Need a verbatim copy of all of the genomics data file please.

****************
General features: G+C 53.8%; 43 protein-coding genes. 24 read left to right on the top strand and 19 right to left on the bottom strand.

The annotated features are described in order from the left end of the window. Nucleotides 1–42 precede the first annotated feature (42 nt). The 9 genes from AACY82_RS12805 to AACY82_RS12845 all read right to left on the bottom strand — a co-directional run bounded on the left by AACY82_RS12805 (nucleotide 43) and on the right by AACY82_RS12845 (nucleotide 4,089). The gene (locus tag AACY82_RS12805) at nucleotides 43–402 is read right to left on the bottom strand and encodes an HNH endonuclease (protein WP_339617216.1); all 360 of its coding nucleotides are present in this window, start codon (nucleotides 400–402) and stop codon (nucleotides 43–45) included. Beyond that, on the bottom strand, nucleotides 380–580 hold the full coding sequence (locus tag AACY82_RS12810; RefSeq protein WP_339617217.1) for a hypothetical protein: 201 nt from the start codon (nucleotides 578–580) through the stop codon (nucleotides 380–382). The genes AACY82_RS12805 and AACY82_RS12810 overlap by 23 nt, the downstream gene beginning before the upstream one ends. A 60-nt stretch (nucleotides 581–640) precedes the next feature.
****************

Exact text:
General features: G+C 53.8%; 43 protein-coding genes. 24 read left to right on the top strand and 19 right to left on the bottom strand.

The annotated features are described in order from the left end of the window. Nucleotides 1–42 precede the first annotated feature (42 nt). The 9 genes from AACY82_RS12805 to AACY82_RS12845 all read right to left on the bottom strand — a co-directional run bounded on the left by AACY82_RS12805 (nucleotide 43) and on the right by AACY82_RS12845 (nucleotide 4,089). The gene (locus tag AACY82_RS12805) at nucleotides 43–402 is read right to left on the bottom strand and encodes an HNH endonuclease (protein WP_339617216.1); all 360 of its coding nucleotides are present in this window, start codon (nucleotides 400–402) and stop codon (nucleotides 43–45) included. Beyond that, on the bottom strand, nucleotides 380–580 hold the full coding sequence (locus tag AACY82_RS12810; RefSeq protein WP_339617217.1) for a hypothetical protein: 201 nt from the start codon (nucleotides 578–580) through the stop codon (nucleotides 380–382). The genes AACY82_RS12805 and AACY82_RS12810 overlap by 23 nt, the downstream gene beginning before the upstream one ends. A 60-nt stretch (nucleotides 581–640) precedes the next feature.